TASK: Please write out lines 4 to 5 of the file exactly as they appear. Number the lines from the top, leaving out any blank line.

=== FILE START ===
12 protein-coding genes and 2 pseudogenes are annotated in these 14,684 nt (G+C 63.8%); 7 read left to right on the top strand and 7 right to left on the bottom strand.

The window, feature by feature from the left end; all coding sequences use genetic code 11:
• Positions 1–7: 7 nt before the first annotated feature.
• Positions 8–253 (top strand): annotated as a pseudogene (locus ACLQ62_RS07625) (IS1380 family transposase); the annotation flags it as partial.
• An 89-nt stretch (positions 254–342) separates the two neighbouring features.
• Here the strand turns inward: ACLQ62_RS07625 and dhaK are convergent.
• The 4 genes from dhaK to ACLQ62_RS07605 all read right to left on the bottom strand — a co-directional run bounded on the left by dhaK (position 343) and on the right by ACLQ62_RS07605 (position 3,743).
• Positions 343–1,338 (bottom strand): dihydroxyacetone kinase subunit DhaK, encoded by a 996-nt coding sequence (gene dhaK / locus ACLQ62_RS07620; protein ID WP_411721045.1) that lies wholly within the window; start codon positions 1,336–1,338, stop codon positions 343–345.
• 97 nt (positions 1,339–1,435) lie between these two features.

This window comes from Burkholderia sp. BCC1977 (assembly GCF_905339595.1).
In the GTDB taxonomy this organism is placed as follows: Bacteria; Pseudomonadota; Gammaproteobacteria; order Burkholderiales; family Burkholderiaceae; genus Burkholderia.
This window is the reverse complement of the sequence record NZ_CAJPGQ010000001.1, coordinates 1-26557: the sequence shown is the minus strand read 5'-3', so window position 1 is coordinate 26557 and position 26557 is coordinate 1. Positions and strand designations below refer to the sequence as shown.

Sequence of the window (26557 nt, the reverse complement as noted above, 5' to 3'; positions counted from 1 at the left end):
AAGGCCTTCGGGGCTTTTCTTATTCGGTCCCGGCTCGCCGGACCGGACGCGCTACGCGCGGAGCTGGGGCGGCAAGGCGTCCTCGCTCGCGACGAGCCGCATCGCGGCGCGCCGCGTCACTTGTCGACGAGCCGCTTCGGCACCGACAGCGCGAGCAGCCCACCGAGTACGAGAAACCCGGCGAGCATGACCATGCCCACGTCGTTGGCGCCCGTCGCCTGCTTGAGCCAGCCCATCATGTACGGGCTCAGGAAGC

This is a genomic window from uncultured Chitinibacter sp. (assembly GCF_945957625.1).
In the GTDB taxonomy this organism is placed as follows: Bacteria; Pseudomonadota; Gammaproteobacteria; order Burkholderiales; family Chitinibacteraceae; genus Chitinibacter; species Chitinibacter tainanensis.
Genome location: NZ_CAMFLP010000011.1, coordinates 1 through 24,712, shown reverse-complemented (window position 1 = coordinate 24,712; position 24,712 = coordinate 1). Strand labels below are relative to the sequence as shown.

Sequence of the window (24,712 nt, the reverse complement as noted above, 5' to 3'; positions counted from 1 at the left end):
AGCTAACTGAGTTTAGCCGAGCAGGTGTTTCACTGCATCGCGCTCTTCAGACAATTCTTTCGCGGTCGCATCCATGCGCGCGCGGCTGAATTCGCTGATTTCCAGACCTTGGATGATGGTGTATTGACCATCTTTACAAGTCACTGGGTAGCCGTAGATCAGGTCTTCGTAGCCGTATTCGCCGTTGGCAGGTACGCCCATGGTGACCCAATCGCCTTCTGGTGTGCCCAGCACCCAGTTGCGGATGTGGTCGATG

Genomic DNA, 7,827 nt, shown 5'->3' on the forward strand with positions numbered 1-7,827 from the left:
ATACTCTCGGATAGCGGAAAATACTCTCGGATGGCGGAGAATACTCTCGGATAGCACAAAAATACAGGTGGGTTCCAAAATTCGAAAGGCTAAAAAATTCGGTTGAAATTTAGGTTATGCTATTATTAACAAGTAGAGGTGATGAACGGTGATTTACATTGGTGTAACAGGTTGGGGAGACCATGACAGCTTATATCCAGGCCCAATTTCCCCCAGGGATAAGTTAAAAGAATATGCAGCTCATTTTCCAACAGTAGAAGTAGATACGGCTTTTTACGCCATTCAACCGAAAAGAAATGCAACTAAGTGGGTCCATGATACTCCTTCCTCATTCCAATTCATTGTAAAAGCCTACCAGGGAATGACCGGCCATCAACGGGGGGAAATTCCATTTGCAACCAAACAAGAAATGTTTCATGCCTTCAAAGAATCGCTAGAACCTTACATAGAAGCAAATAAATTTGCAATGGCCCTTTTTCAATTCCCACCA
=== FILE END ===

• Positions 8–253 (top strand): annotated as a pseudogene (locus ACLQ62_RS07625) (IS1380 family transposase); the annotation flags it as partial.
• An 89-nt stretch (positions 254–342) separates the two neighbouring features.